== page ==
LS1_LECTURE_21

this biogeographical demarcation is known as the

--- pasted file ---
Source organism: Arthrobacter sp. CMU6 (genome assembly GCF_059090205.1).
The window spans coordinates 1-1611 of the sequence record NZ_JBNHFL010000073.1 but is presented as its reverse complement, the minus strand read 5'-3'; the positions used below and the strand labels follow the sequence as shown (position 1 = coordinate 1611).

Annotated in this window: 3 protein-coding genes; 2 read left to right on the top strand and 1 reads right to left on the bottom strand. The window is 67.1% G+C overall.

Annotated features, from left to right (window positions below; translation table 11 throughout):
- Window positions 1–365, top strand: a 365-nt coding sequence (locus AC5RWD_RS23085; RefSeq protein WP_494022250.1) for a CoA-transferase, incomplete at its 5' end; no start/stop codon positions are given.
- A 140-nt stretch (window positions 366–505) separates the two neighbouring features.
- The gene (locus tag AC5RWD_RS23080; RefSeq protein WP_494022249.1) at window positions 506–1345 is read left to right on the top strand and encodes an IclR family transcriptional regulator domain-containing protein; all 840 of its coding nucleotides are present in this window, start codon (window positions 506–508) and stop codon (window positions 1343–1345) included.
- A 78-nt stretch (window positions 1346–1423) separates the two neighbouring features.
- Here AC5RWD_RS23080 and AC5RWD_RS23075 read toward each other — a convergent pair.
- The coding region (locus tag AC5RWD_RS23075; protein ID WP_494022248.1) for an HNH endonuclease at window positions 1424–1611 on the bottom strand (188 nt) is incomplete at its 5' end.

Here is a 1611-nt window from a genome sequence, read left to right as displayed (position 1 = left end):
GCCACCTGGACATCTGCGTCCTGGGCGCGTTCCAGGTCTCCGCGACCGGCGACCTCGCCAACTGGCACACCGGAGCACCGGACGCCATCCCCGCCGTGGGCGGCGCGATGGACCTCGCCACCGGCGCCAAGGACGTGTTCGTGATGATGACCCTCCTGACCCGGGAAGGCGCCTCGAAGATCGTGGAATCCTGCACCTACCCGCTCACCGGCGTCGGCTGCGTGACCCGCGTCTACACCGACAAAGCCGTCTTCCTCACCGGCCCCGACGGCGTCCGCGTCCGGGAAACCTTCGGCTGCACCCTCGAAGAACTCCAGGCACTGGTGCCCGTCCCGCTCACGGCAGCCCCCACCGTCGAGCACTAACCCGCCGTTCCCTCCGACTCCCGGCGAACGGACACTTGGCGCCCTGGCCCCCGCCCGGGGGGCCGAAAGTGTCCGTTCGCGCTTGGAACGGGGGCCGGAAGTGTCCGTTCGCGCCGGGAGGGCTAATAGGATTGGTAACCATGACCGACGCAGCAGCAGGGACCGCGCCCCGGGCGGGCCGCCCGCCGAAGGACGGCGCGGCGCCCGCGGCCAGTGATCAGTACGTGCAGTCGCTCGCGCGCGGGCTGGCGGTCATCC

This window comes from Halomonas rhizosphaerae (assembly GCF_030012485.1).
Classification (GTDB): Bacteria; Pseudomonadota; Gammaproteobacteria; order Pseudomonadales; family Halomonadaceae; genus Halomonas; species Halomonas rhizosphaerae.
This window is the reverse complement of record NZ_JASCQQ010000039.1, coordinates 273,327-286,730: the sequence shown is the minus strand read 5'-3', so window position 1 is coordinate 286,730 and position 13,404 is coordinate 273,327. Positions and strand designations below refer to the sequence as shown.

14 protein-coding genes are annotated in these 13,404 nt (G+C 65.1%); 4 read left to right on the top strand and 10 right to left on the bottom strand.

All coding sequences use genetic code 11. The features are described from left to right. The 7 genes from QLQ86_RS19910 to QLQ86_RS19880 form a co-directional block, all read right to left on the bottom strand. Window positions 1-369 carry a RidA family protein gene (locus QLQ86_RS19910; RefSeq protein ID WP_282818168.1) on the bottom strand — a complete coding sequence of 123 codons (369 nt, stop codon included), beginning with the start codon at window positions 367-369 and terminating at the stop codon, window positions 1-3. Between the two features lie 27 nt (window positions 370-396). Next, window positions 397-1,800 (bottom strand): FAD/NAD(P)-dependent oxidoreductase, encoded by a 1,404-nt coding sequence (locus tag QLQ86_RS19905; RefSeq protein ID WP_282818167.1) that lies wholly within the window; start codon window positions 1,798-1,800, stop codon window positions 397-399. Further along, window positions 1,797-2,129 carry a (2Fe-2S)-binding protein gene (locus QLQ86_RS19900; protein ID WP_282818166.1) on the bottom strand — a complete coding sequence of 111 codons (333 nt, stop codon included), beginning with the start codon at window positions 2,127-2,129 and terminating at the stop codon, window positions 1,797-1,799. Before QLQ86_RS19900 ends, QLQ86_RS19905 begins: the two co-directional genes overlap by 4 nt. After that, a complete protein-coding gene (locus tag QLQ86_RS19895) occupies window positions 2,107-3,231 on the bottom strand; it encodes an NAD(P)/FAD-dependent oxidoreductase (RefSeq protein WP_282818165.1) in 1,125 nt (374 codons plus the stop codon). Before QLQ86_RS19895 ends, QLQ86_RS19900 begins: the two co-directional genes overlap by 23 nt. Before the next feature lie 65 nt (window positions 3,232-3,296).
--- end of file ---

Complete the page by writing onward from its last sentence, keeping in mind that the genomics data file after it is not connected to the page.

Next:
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Unformatted text preview: ive to the more northern and western islands were radically different from the species found on the more southern and eastern islands, despite being part of the same biome. !  This biogeographical demarcation is known as the Wallace line; it separates species with Asian and Australian affinities. A deep ocean trench maintained a water barrier to dispersal, resulting in landforms on either side of the line remaining isolated. Humans as Dispersal Agents !  In many cases, human activity circumvents physical barriers. !  Humans have also transported thousands of plants, birds, insects, and other species across physical barriers to new locations (both accidentally and intentionally). !  Consider the case of mongoose in Hawaii, originally introduced to control rats in sugarcane fields. Exotic and Invasive Species !  If an exotic species is introduced into a new area, spreads rapidly, and eliminates native species, it is considered an invasive species. !  In Southern California, Arundo and Tamarix, have had devastating effects in our streams, impacting native plants and animals. Biotic and Abiotic Factors Interact !  It is often difficult for ecologists to separate the effects of biotic and abiotic factors on s...
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